Sohrab Ahmari was born in Tehran and, at 13, immigrated with his family to the United States. After law school, he established himself as a journalist in London and New York, and in 2016 converted to the Catholic faith. He currently serves as opinion editor of the New York Post.
His fourth book, The Unbroken Thread, is an achievement in scholarship, journalism, and entertainment. As befits his impressive résumé, Mr. Ahmari writes here as journalist, historian, and biographer. Somewhat reminiscent of William J. Bennett’s The Book of Virtues, Ahmari’s book is a series of illustrative stories each of which answers one of a dozen questions such as: “How do you justify your life?” (the first question); and “What’s good about death?” (appropriately, the last).
In each case, the answer is presented through the life story of someone who lived the answer. Unlike Bennett’s bestseller, this is not a collection of stories from many sources, but a dozen short biographies by Ahmari that send the reader on a journey, as the book’s subtitle puts it, Discovering the Wisdom of Tradition in an Age of Chaos.
Among those whose lives and wisdom are described are Confucius, Socrates, the Stoics, Tertullian, St. Augustine, Abraham Joshua Heschel, and Aleksandr Solzhenitsyn. Of special interest to readers of The Catholic Thing are Ahmari’s consideration of the life and example of St. Maximilian Kolbe, after whom the author and his wife have named their son, and St. John Henry Newman. I’ll come to them later.
But let me begin with another luminary: C.S. Lewis, whose life and work are the subject of the opening chapter. Ahmari describes Lewis’s transition from a kind of militant, cynical secularism to, finally and for always, orthodox Christianity. Of Lewis’s many books, Ahmari focuses on the novel, Out of the Silent Planet, in which the villain Weston’s progressive scientism couldn’t be more applicable to our present moment, as when Weston says: “All educated opinion – for I do not call classics and history and such trash education – is entirely on my side.” Ahmari rightly sees this iconoclasm manifest in disparate yet related modern ideologies: from American social Darwinism to German Nazism.
It pained Lewis to recall his own flirtation with atheism and scientism, and the story of his life is a map for others seeking escape from a dangerous, ideological future. Ahmari writes that scientism (and relativism):
invite us to despair (and immorality) by suggesting that the timeless problems of being human don’t have right or wrong, true or false, answers – since neither the questions nor the potential answers can be kept contained in the world of sensible, measurable facts.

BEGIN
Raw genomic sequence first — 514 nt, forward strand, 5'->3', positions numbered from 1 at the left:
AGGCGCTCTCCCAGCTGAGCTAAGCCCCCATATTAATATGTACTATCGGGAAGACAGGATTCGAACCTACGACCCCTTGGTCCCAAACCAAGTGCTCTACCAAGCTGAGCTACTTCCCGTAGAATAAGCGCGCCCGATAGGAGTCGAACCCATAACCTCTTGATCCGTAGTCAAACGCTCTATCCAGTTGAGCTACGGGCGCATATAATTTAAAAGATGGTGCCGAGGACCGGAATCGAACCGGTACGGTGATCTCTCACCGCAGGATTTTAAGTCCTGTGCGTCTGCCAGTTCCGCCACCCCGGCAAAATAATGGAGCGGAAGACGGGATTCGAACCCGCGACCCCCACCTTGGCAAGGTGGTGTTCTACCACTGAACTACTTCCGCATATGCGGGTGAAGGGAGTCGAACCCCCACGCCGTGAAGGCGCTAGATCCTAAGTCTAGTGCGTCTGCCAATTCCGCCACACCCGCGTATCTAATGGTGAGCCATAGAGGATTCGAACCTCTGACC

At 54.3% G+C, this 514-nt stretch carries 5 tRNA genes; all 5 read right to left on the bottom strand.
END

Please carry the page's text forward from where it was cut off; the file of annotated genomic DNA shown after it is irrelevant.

Whereas the only thing that truly justifies is God’s truth.
In both the Introduction to The Unbroken Thread and its brief Conclusion (“A Letter to Maximilian”), Ahmari’s son is very much on the author’s mind, because he wants the boy to grow up to be a man of wisdom and virtue. That began with the choice of his name, which – throughout his life – will evoke for him the spiritual presence of St. Kolbe. Obviously, the most important, revealed virtue of Maximilian Kolbe’s life and death is self-sacrifice. Of course, we pray that Maximilian Ahmari will never face what Kolbe did. “As a father-to-be,” Ahmari writes, “I could imagine how it would have felt to be the prisoner Kolbe saved. But to be the man who volunteers to step into the shoes of one condemned – now, that was something else.”
Kolbe’s life story is a testimony to faith and courage but also to freedom. But with the inspiration that comes from the saint’s story there also comes worry. “If sacrificial love and freedom persist today, they do so in spite of, and no thanks to, our reigning worldview.”
Ahmari also knows the allure of modernity’s passion for self-satisfaction.
A radically assimilated immigrant isn’t supposed to complain about his freedom. Yet as I grow into my faith and my role as a father, I tremble over the prospect of my son’s growing up in an order that doesn’t erect any barriers against individual appetites and, if anything, goes out of its way to demolish existing barriers.
Then there’s the example of Newman. Forty years ago, I saw a newly issued edition of John Henry Newman’s Apologia Pro Vita Sua. The cover, among the usual publisher platitudes, proclaimed: “He was a liberal!” Having read the book, I thought I knew better – and did. As Ahmari writes:
“My battle,” [Newman] would insist, “was with liberalism; by liberalism, I mean the anti-dogmatic principle,” the “lawless” notion [Ahmari continues] that every first principle, every dogma, every authority, and every hierarchy was up for questioning. Thus, Newman held in his mind two seemingly contradictory beliefs – first, that the conscience was sacred and inviolable; and second, that unlimited freedom of thought was not a good but rather a wellspring of error and chaos.
Exactly. And this is very much what led Newman out of Anglicanism and into Catholicism: the twin recognitions, as Ahmari writes, that the “individual soul was called to submit to the authority of an apostolic body tracing to Christ’s first followers, and that body’s judgments couldn’t be wrong.”
This also leads to a discussion of how we discern right and wrong, and Newman would be delighted with the way Ahmari transitions into a discussion of natural/Divine law with the example of toddlers disputing possession of a toy: “Each child firmly believes that there is a solemn, unwritten Law of Toddler Land that the other has transgressed. Even as they disagree passionately over who should keep the toy, they are in passionate agreement that there is such a law.”
Ahmari says you can’t be your own pope, yet many “feel they have to reinvent the moral wheel daily, which is the height of arrogance, not to mention utterly exhausting.”
If you’re feeling “exhausted” or just looking for refreshment and renewed energy, read The Unbroken Thread.